Cynicism



disposition, character, or belief.
a remark.
(initial capital letter) any of the doctrines or practices of the Cynics.
Contemporary Examples

The cynicism of the American electorate is nothing compared to that of its Italian counterpart.
Berlusconi Burlesque Alex Massie September 22, 2009

In the U.S., however, the twin reactions to his advice have been: disinterest and cynicism.
What the Secret Documents Reveal Dr. Cheryl Benard November 3, 2010

But Sciortino cut her teeth in that world of excess irony, cynicism, and posturing.
Is This Dildo-Licking, Dominatrix-Loving Vogue Blogger the New Face of Feminism? Lizzie Crocker May 21, 2014

Israelis who believe in peace must shake off their fatigue and cynicism and say: NO.
Savoring The Afterglow Of Obama’s Speech Lara Friedman March 20, 2013

After Vietnam, it was axiomatic that the press would approach those in power with a skepticism verging on cynicism.
Nixon, Obama, and How We Lost Trust in the U.S. Government Stuart Stevens October 30, 2013

Historical Examples

The disregard of these common decencies lays him open to the charges of cruelty, cynicism, hardness.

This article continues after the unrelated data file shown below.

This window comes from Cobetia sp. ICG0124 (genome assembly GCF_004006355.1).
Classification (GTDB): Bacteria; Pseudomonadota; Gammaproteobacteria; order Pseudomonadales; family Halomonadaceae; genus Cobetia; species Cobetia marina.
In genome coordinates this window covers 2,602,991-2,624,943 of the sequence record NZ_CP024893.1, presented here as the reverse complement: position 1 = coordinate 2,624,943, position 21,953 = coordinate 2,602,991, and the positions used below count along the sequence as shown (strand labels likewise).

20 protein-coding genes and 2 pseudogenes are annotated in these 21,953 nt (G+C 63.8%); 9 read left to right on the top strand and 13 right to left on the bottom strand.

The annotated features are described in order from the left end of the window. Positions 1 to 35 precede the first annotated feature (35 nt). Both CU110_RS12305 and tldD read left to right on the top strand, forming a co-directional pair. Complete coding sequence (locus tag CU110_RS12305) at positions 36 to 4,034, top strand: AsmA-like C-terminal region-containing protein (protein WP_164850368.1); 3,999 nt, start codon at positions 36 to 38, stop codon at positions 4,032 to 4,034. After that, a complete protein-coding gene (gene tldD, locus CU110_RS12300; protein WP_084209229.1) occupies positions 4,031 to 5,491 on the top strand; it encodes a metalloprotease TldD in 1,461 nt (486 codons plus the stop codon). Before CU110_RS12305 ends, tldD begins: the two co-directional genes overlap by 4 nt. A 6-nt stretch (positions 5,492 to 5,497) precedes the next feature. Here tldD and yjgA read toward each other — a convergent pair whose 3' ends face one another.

Notes on Life and Letters Joseph Conrad

The development of living ideals is not in an atmosphere of cynicism.
The Call of the Twentieth Century David Starr Jordan

It will confirm Mr. Beverly in his cynicism regarding her want of taste.
Lippincott’s Magazine of Popular Literature and Science, Volume 22. October, 1878. Various

From vanity he spoke of himself in the highest terms and from cynicism in the lowest.
Initiation into Philosophy Emile Faguet

He had listened in silence to the others, his rather thick but expressive lips curving with cynicism.
The Last Shot Frederick Palmer

noun
the attitude or beliefs of a cynic
a cynical action, remark, idea, etc
noun
the doctrines of the Cynics
n.

1670s, “philosophy of the Cynics,” from cynic + -ism. Meaning “cynical character” is from 1847. For nuances of usage of cynicism, see humor.

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